Tuesday, May 21, 2019

Collaborative Genealogy

For the past year, I have been collaborating with several DNA cousins with roots in North Carolina. We are 10 descendants of slaveholders and the people they enslaved who have come together via email and social media to try to solve mysteries and find lost branches of our family trees. We call ourselves the Torrence Cousins because we all have connections to that North Carolina family.

In April I met two of my Torrence cousins - Helen Mickens (left) and Judith Hughes (right) - at North Carolina's State Library and the State Archives in Raleigh. They were there for Tar Heel Discoveries, a weeklong workshop for genealogists. I dropped in for a day so I could meet them in person since they both live in the Midwest. 

I highly recommend the Tar Heels Discoveries workshop and plan to go back. The workshop includes a one-on-one consultation with professional genealogists and tours of the library and archives, including the vault where the state charter and other rare and priceless documents are stored.

I also highly recommend collaboration. For years genealogy was a solitary hobby for me. Now I recognize how important it is to get to know other descendants of my ancestors, and the relatives who are descendants of the people who enslaved them. If you find cousins who are open to this idea, embrace them, and get to work -- together. It has been a life-changing experience for me, and has enriched my understanding of the lives of my ancestors.

Thursday, January 24, 2019

Miss Pauline

Pauline Cunningham was my Grandma Madie's best friend. When Miss Pauline and my grandmother were little girls growing up in Lancaster, S.C., my grandmother said they would hide under the front porch and listen to grown folks' conversations.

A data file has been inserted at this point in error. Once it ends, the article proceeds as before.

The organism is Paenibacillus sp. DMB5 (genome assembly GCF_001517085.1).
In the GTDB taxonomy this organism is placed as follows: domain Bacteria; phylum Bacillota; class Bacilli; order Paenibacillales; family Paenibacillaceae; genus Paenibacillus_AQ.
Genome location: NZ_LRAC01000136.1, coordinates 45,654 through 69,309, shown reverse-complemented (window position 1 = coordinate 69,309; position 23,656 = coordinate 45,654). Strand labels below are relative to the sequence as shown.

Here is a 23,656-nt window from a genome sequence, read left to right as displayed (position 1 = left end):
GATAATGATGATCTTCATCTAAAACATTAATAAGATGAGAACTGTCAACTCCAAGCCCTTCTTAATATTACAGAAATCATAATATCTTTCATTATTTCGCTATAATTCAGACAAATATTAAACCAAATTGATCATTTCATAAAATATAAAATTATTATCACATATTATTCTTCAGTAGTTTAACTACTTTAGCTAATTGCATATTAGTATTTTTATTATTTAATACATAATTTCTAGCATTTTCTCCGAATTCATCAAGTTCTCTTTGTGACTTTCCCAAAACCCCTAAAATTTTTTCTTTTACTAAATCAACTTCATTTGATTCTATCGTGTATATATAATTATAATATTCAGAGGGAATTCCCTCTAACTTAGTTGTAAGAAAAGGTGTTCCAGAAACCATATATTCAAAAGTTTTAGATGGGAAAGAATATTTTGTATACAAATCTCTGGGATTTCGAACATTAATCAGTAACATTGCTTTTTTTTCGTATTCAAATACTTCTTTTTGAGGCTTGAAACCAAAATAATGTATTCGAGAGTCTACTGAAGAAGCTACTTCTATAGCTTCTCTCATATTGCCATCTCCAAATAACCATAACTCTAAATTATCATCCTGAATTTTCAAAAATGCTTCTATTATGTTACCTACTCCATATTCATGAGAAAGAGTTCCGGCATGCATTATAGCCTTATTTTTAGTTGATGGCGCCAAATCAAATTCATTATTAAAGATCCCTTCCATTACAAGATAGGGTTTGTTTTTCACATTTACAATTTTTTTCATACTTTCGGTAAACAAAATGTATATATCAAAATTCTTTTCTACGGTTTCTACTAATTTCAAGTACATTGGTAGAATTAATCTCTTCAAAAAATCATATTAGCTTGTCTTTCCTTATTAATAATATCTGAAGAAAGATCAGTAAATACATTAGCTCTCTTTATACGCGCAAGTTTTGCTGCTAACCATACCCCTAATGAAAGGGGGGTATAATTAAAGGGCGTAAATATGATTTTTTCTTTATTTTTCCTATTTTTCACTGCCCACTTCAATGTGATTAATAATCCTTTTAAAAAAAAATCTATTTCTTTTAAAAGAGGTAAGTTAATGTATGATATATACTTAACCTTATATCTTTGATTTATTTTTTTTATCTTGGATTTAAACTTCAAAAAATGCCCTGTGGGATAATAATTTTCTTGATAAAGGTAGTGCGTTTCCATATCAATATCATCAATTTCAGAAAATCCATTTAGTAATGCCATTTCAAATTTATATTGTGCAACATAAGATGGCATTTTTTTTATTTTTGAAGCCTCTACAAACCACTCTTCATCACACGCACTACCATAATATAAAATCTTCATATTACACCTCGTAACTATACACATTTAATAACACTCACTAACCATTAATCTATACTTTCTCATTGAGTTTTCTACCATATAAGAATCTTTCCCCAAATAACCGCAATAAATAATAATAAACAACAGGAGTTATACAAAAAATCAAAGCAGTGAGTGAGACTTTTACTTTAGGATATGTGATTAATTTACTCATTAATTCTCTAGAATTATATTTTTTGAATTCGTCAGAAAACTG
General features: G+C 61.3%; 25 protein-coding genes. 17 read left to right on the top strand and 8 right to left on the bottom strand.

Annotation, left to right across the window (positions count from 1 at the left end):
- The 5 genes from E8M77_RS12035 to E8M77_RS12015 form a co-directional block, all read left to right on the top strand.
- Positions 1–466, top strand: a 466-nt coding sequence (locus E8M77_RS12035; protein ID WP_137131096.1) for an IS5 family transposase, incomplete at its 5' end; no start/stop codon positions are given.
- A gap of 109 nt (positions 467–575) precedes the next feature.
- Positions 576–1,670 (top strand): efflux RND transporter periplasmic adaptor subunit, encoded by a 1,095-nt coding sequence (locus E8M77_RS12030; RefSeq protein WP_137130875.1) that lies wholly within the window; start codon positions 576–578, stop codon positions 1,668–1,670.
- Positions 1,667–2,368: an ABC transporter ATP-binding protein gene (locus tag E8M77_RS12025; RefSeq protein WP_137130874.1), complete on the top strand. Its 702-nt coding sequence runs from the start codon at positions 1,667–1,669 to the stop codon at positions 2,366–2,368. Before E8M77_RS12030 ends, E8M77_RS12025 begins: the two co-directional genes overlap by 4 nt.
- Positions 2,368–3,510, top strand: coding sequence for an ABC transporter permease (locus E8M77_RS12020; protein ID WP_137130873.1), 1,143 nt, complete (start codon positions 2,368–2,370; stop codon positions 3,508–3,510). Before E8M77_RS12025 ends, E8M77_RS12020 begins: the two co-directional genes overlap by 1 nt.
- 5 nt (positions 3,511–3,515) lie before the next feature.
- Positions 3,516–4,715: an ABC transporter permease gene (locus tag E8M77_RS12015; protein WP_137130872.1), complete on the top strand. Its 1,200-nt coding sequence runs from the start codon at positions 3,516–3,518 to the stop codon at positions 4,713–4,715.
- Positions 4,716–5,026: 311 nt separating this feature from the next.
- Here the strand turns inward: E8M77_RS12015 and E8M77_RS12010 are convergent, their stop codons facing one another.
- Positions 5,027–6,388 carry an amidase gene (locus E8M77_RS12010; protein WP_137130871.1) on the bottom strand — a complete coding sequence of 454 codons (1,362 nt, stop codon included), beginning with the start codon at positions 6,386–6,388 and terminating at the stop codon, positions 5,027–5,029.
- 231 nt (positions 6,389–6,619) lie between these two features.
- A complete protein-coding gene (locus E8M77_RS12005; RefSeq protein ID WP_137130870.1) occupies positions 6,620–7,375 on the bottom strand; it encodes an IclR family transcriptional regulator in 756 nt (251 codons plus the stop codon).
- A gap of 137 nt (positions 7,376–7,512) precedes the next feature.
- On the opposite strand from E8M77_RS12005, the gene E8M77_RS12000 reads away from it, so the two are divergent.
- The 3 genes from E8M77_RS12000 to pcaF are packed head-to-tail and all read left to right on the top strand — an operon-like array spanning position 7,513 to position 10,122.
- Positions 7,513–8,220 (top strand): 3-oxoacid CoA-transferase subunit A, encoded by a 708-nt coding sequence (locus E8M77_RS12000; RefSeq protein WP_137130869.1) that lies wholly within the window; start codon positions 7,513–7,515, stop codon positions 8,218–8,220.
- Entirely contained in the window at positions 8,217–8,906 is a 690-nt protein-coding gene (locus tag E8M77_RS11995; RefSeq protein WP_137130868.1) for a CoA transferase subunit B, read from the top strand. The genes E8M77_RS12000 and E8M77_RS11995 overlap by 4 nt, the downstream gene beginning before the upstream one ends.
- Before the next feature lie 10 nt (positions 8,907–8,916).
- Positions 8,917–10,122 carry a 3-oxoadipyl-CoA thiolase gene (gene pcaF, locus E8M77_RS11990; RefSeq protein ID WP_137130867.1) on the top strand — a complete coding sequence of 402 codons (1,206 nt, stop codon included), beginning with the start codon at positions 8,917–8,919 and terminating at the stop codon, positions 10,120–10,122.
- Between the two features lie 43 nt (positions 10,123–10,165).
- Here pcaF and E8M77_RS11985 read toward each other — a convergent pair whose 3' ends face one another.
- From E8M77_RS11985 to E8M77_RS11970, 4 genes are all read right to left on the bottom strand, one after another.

Miss Pauline spent most of her adult life in Washington, D.C., where my military father was stationed for three years. I attended middle school and a year of high school there.

During those years, we visited Miss Pauline several times. I remember her home was full of antiques, and my little sister and I loved looking at her old Jet and Ebony magazines stashed under her coffee table.

While living in D.C., we visited three or four other families that had roots in Lancaster County, S.C. All of these people were our people, although at the time I didn't understand why they all lived there.

Since then, I've learned through genealogy research and DNA matches that Washington, D.C., was one of the northern destination cities for many Lancaster, S.C., families during the Great Migration of African-Americans from the early 1900s through the early 1970s. Buffalo, N.Y., was another destination, and Cleveland, Ohio, and there were other places.

Growing up, I always considered the Carolinas as home, but by following the paths of my ancestors' involuntary movement through slavery and their voluntary migrations through freedom, I've come to realize that I have to look beyond the Carolinas to find my roots.